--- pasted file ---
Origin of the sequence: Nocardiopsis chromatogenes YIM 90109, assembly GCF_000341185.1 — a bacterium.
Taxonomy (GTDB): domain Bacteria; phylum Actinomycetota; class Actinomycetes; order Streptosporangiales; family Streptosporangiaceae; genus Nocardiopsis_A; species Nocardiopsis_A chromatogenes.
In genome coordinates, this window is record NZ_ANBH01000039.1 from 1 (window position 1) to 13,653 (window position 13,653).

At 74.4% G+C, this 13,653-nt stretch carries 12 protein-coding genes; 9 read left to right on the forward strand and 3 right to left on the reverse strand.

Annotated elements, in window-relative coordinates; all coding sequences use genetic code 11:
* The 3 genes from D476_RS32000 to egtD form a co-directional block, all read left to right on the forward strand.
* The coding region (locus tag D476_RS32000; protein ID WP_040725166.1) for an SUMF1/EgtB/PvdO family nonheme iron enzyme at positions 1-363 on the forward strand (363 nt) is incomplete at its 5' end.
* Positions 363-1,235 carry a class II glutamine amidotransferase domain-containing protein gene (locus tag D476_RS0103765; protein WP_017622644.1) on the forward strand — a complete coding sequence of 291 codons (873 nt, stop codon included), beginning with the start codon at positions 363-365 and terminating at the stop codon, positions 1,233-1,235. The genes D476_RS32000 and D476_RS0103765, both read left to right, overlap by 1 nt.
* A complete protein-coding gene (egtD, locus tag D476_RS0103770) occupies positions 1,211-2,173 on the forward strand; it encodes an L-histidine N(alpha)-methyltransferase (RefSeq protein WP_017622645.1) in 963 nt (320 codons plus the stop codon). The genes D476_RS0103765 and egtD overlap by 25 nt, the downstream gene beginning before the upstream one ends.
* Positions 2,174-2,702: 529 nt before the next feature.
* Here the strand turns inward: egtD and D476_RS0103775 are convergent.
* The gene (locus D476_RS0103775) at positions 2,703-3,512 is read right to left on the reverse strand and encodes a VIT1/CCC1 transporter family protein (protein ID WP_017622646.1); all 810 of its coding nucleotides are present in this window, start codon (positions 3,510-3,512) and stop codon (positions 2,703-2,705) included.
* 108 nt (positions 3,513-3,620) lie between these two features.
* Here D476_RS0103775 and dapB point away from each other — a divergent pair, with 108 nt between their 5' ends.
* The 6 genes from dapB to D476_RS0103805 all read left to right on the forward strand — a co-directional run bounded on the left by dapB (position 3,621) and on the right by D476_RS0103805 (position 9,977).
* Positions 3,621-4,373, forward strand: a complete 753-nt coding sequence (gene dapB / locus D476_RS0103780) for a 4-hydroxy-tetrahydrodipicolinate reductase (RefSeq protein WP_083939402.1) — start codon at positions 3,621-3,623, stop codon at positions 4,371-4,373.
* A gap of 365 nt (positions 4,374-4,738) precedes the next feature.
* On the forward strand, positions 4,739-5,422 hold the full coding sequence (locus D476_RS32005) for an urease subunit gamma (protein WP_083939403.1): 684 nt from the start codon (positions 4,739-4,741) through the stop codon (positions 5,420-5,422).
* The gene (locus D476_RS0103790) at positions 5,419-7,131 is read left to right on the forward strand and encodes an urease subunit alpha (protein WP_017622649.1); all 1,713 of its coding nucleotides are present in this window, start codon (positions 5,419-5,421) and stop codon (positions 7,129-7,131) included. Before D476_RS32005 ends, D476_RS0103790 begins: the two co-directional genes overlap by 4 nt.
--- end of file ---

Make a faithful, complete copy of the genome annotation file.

Origin of the sequence: Nocardiopsis chromatogenes YIM 90109, assembly GCF_000341185.1 — a bacterium.
Taxonomy (GTDB): domain Bacteria; phylum Actinomycetota; class Actinomycetes; order Streptosporangiales; family Streptosporangiaceae; genus Nocardiopsis_A; species Nocardiopsis_A chromatogenes.
In genome coordinates, this window is record NZ_ANBH01000039.1 from 1 (window position 1) to 13,653 (window position 13,653).

At 74.4% G+C, this 13,653-nt stretch carries 12 protein-coding genes; 9 read left to right on the forward strand and 3 right to left on the reverse strand.

Annotated elements, in window-relative coordinates; all coding sequences use genetic code 11:
* The 3 genes from D476_RS32000 to egtD form a co-directional block, all read left to right on the forward strand.
* The coding region (locus tag D476_RS32000; protein ID WP_040725166.1) for an SUMF1/EgtB/PvdO family nonheme iron enzyme at positions 1-363 on the forward strand (363 nt) is incomplete at its 5' end.
* Positions 363-1,235 carry a class II glutamine amidotransferase domain-containing protein gene (locus tag D476_RS0103765; protein WP_017622644.1) on the forward strand — a complete coding sequence of 291 codons (873 nt, stop codon included), beginning with the start codon at positions 363-365 and terminating at the stop codon, positions 1,233-1,235. The genes D476_RS32000 and D476_RS0103765, both read left to right, overlap by 1 nt.
* A complete protein-coding gene (egtD, locus tag D476_RS0103770) occupies positions 1,211-2,173 on the forward strand; it encodes an L-histidine N(alpha)-methyltransferase (RefSeq protein WP_017622645.1) in 963 nt (320 codons plus the stop codon). The genes D476_RS0103765 and egtD overlap by 25 nt, the downstream gene beginning before the upstream one ends.
* Positions 2,174-2,702: 529 nt before the next feature.
* Here the strand turns inward: egtD and D476_RS0103775 are convergent.
* The gene (locus D476_RS0103775) at positions 2,703-3,512 is read right to left on the reverse strand and encodes a VIT1/CCC1 transporter family protein (protein ID WP_017622646.1); all 810 of its coding nucleotides are present in this window, start codon (positions 3,510-3,512) and stop codon (positions 2,703-2,705) included.
* 108 nt (positions 3,513-3,620) lie between these two features.
* Here D476_RS0103775 and dapB point away from each other — a divergent pair, with 108 nt between their 5' ends.
* The 6 genes from dapB to D476_RS0103805 all read left to right on the forward strand — a co-directional run bounded on the left by dapB (position 3,621) and on the right by D476_RS0103805 (position 9,977).
* Positions 3,621-4,373, forward strand: a complete 753-nt coding sequence (gene dapB / locus D476_RS0103780) for a 4-hydroxy-tetrahydrodipicolinate reductase (RefSeq protein WP_083939402.1) — start codon at positions 3,621-3,623, stop codon at positions 4,371-4,373.
* A gap of 365 nt (positions 4,374-4,738) precedes the next feature.
* On the forward strand, positions 4,739-5,422 hold the full coding sequence (locus D476_RS32005) for an urease subunit gamma (protein WP_083939403.1): 684 nt from the start codon (positions 4,739-4,741) through the stop codon (positions 5,420-5,422).
* The gene (locus D476_RS0103790) at positions 5,419-7,131 is read left to right on the forward strand and encodes an urease subunit alpha (protein WP_017622649.1); all 1,713 of its coding nucleotides are present in this window, start codon (positions 5,419-5,421) and stop codon (positions 7,129-7,131) included. Before D476_RS32005 ends, D476_RS0103790 begins: the two co-directional genes overlap by 4 nt.